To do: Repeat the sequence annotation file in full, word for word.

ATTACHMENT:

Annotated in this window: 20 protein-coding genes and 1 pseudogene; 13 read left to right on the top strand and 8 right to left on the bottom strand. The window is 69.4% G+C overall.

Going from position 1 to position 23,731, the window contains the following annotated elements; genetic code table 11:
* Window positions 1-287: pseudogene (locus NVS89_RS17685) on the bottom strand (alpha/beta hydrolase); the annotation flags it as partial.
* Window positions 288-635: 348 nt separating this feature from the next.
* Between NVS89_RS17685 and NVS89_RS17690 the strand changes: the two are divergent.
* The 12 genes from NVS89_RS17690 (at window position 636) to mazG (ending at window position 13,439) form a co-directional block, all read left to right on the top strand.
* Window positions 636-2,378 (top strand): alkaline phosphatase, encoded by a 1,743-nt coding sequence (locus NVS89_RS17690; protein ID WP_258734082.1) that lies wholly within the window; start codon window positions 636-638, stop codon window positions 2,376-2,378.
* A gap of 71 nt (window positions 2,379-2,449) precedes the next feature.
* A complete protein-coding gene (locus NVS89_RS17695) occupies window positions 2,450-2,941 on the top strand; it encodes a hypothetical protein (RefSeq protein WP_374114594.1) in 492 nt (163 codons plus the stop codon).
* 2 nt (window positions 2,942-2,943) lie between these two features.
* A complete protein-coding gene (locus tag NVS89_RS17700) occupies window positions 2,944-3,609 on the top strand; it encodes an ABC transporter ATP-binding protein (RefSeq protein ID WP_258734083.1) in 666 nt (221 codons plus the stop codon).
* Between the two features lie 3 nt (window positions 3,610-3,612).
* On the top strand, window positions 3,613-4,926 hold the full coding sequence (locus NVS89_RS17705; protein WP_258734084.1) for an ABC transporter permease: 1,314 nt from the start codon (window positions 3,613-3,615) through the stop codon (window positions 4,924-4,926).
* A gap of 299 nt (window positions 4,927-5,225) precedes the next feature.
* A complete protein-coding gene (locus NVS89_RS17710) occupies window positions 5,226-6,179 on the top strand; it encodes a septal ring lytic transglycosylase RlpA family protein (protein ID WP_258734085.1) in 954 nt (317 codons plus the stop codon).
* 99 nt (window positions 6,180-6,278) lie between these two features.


Annotated in this window: 20 protein-coding genes and 1 pseudogene; 13 read left to right on the top strand and 8 right to left on the bottom strand. The window is 69.4% G+C overall.

Going from position 1 to position 23,731, the window contains the following annotated elements; genetic code table 11:
* Window positions 1-287: pseudogene (locus NVS89_RS17685) on the bottom strand (alpha/beta hydrolase); the annotation flags it as partial.
* Window positions 288-635: 348 nt separating this feature from the next.
* Between NVS89_RS17685 and NVS89_RS17690 the strand changes: the two are divergent.
* The 12 genes from NVS89_RS17690 (at window position 636) to mazG (ending at window position 13,439) form a co-directional block, all read left to right on the top strand.
* Window positions 636-2,378 (top strand): alkaline phosphatase, encoded by a 1,743-nt coding sequence (locus NVS89_RS17690; protein ID WP_258734082.1) that lies wholly within the window; start codon window positions 636-638, stop codon window positions 2,376-2,378.
* A gap of 71 nt (window positions 2,379-2,449) precedes the next feature.
* A complete protein-coding gene (locus NVS89_RS17695) occupies window positions 2,450-2,941 on the top strand; it encodes a hypothetical protein (RefSeq protein WP_374114594.1) in 492 nt (163 codons plus the stop codon).
* 2 nt (window positions 2,942-2,943) lie between these two features.
* A complete protein-coding gene (locus tag NVS89_RS17700) occupies window positions 2,944-3,609 on the top strand; it encodes an ABC transporter ATP-binding protein (RefSeq protein ID WP_258734083.1) in 666 nt (221 codons plus the stop codon).
* Between the two features lie 3 nt (window positions 3,610-3,612).
* On the top strand, window positions 3,613-4,926 hold the full coding sequence (locus NVS89_RS17705; protein WP_258734084.1) for an ABC transporter permease: 1,314 nt from the start codon (window positions 3,613-3,615) through the stop codon (window positions 4,924-4,926).
* A gap of 299 nt (window positions 4,927-5,225) precedes the next feature.
* A complete protein-coding gene (locus NVS89_RS17710) occupies window positions 5,226-6,179 on the top strand; it encodes a septal ring lytic transglycosylase RlpA family protein (protein ID WP_258734085.1) in 954 nt (317 codons plus the stop codon).
* 99 nt (window positions 6,180-6,278) lie between these two features.